A recent U.S. district court ruling is exciting B.C. business advocates because they believe it will provide Canadian travellers with more protections should they run afoul of expedited-removal laws.
Under the laws, Canadian citizens trying to enter the United States can be barred from the country for five years or more, on the discretion of individual border guards.
The January 9 case involved John Smith, a retired Canadian businessman who regularly travelled to Arizona to skydive and take photographs. He was detained at a border crossing in 2009. Border guards determined that Smith intended to work in the U.S. after they found $25,000 in undeclared cash in his motor home and flyers advertising his photography services.
The ninth circuit district court ruled that Smith could not prove he did not intend to work in the United States. However, the court recognized that an exemption does exist for Canadians seeking to enter the U.S. for business or tourism purposes that do not require them to carry documentation.
“The court leaves open the question whether a Canadian citizen who has a bona fide or non-frivolous claim to being a visitor can lawfully be subject to an expedited removal order,” said Greg Boos, a lawyer with Cascadia Cross Border Law in Bellingham, Washington.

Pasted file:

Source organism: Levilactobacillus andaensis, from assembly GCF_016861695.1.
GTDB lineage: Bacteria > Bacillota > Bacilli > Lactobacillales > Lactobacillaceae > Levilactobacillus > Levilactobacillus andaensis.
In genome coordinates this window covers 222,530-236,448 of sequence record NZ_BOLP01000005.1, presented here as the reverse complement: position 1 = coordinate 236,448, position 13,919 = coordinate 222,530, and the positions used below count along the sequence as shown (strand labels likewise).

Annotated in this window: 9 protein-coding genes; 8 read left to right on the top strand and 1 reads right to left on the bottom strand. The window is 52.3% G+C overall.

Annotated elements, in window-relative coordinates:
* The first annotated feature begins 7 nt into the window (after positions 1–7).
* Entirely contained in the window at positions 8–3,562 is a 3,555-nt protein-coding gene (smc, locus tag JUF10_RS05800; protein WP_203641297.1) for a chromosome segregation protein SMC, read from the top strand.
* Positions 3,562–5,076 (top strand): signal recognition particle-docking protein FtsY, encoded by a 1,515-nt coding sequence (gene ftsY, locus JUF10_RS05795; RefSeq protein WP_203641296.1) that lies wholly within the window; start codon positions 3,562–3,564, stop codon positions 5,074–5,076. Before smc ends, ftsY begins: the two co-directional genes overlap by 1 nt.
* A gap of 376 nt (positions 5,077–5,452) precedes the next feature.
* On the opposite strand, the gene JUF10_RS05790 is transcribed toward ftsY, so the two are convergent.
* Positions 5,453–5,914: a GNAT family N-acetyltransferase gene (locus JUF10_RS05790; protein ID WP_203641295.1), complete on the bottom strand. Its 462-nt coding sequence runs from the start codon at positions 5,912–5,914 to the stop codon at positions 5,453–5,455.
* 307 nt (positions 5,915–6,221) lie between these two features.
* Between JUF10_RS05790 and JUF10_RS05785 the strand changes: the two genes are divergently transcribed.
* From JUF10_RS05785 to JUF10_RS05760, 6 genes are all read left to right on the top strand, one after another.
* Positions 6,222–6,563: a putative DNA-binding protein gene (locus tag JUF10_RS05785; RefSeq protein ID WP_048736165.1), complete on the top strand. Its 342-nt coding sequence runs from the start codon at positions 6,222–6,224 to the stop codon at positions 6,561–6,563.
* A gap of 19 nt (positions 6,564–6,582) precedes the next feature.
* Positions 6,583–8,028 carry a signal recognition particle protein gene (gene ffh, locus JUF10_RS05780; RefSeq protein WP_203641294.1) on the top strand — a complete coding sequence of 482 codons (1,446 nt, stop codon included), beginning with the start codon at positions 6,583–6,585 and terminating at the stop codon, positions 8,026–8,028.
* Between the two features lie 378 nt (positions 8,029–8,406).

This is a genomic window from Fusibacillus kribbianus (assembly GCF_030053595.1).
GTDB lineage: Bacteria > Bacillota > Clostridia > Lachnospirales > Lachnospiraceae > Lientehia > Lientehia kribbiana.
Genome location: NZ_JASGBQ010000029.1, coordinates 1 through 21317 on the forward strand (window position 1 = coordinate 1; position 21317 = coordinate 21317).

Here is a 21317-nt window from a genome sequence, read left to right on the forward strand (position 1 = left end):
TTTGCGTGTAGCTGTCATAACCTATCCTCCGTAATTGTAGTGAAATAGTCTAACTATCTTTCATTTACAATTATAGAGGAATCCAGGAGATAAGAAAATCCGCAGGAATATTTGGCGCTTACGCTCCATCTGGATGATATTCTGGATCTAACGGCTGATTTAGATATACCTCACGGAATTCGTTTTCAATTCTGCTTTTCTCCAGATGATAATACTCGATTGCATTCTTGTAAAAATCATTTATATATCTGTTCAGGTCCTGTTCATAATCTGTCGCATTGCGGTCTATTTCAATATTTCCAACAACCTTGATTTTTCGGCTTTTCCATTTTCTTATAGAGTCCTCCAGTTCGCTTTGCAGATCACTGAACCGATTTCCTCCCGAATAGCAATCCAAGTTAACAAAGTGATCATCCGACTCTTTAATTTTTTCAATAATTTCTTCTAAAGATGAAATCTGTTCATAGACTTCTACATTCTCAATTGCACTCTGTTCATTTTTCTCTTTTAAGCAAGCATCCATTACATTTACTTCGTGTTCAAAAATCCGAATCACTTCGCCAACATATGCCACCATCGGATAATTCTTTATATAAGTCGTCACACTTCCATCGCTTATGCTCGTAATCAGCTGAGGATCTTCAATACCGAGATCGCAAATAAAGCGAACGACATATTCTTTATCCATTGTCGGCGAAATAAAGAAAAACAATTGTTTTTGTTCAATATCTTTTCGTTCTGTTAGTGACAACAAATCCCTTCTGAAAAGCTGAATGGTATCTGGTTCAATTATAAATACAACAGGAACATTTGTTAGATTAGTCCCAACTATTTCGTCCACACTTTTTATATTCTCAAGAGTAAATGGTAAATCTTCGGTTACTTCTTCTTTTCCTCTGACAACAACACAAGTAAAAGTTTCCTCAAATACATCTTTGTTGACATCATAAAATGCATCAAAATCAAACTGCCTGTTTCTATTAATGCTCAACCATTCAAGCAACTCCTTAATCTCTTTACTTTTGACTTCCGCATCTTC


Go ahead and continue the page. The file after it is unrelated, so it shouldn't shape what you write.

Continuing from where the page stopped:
The ruling is significant, said Boos, because previous cases had suggested that federal courts had no jurisdiction to consider whether U.S. Customs and Border Protection exceeded its authority in issuing an expedited removal order.
“This is great news for B.C.’s cross-border business community,” said BC Chamber of Commerce CEO John Winter. This decision lessens border stress for business people and tourists and promotes cross-border trade.”
The BC Chamber of Commerce participated in the case by filing an amicus brief together with the Bellingham/Whatcom Chamber of Commerce, the Northwest Economic Council and the Pacific Corridor Enterprise Council.
On December 30, U.S. customs cancelled an expedited removal order that had been issued to Chad Rook, a B.C.-based actor who had attempted to cross the border one year ago in order to seek acting work in Los Angeles. That order had banned Rook from the U.S. for five years.
“We trust these two decisions will make U.S. border services use the expedited removal process more judiciously,” Winter said. “And if errors are made, B.C. business people can take comfort that they have legal recourse.”